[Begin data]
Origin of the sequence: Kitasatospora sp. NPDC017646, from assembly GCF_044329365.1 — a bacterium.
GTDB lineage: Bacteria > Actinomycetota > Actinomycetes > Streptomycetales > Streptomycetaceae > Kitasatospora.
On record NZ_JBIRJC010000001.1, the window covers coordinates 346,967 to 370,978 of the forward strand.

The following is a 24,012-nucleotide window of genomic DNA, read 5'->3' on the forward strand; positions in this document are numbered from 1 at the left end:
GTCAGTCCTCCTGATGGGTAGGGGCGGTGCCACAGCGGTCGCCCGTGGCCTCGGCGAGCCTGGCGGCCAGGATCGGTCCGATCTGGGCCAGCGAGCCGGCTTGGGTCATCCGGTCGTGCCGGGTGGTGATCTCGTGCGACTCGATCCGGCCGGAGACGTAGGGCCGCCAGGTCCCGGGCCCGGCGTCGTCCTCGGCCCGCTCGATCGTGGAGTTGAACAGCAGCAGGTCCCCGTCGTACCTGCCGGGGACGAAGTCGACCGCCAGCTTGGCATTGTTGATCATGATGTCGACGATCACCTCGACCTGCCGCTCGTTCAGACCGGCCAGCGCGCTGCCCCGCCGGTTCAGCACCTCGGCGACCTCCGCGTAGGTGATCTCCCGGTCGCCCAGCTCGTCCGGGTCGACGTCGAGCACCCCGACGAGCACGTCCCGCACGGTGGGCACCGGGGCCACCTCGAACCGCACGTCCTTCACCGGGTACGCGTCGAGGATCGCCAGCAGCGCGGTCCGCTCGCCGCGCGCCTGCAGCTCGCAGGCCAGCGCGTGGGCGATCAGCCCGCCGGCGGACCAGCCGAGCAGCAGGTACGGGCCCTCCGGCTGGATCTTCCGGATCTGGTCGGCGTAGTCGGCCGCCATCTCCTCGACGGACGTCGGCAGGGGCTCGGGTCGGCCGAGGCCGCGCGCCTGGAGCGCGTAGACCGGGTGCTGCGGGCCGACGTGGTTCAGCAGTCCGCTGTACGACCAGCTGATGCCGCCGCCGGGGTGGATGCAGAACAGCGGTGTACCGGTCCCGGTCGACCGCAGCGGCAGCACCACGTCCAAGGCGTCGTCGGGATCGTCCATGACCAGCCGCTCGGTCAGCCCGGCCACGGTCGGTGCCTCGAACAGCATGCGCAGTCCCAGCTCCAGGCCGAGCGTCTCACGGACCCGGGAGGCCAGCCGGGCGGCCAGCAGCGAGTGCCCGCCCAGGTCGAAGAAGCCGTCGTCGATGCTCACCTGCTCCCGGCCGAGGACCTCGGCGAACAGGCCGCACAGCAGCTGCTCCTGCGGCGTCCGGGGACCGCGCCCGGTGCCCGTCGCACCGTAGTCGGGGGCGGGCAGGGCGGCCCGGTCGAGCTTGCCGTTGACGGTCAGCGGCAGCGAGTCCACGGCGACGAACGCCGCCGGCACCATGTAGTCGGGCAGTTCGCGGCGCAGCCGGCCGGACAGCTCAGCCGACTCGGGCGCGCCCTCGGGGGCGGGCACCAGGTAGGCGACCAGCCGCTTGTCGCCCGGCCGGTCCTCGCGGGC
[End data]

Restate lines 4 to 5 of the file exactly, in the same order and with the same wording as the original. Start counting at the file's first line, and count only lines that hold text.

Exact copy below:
The following is a 24,012-nucleotide window of genomic DNA, read 5'->3' on the forward strand; positions in this document are numbered from 1 at the left end:
GTCAGTCCTCCTGATGGGTAGGGGCGGTGCCACAGCGGTCGCCCGTGGCCTCGGCGAGCCTGGCGGCCAGGATCGGTCCGATCTGGGCCAGCGAGCCGGCTTGGGTCATCCGGTCGTGCCGGGTGGTGATCTCGTGCGACTCGATCCGGCCGGAGACGTAGGGCCGCCAGGTCCCGGGCCCGGCGTCGTCCTCGGCCCGCTCGATCGTGGAGTTGAACAGCAGCAGGTCCCCGTCGTACCTGCCGGGGACGAAGTCGACCGCCAGCTTGGCATTGTTGATCATGATGTCGACGATCACCTCGACCTGCCGCTCGTTCAGACCGGCCAGCGCGCTGCCCCGCCGGTTCAGCACCTCGGCGACCTCCGCGTAGGTGATCTCCCGGTCGCCCAGCTCGTCCGGGTCGACGTCGAGCACCCCGACGAGCACGTCCCGCACGGTGGGCACCGGGGCCACCTCGAACCGCACGTCCTTCACCGGGTACGCGTCGAGGATCGCCAGCAGCGCGGTCCGCTCGCCGCGCGCCTGCAGCTCGCAGGCCAGCGCGTGGGCGATCAGCCCGCCGGCGGACCAGCCGAGCAGCAGGTACGGGCCCTCCGGCTGGATCTTCCGGATCTGGTCGGCGTAGTCGGCCGCCATCTCCTCGACGGACGTCGGCAGGGGCTCGGGTCGGCCGAGGCCGCGCGCCTGGAGCGCGTAGACCGGGTGCTGCGGGCCGACGTGGTTCAGCAGTCCGCTGTACGACCAGCTGATGCCGCCGCCGGGGTGGATGCAGAACAGCGGTGTACCGGTCCCGGTCGACCGCAGCGGCAGCACCACGTCCAAGGCGTCGTCGGGATCGTCCATGACCAGCCGCTCGGTCAGCCCGGCCACGGTCGGTGCCTCGAACAGCATGCGCAGTCCCAGCTCCAGGCCGAGCGTCTCACGGACCCGGGAGGCCAGCCGGGCGGCCAGCAGCGAGTGCCCGCCCAGGTCGAAGAAGCCGTCGTCGATGCTCACCTGCTCCCGGCCGAGGACCTCGGCGAACAGGCCGCACAGCAGCTGCTCCTGCGGCGTCCGGGGACCGCGCCCGGTGCCCGTCGCACCGTAGTCGGGGGCGGGCAGGGCGGCCCGGTCGAGCTTGCCGTTGACGGTCAGCGGCAGCGAGTCCACGGCGACGAACGCCGCCGGCACCATGTAGTCGGGCAGTTCGCGGCGCAGCCGGCCGGACAGCTCAGCCGACTCGGGCGCGCCCTCGGGGGCGGGCACCAGGTAGGCGACCAGCCGCTTGTCGCCCGGCCGGTCCTCGCGGGC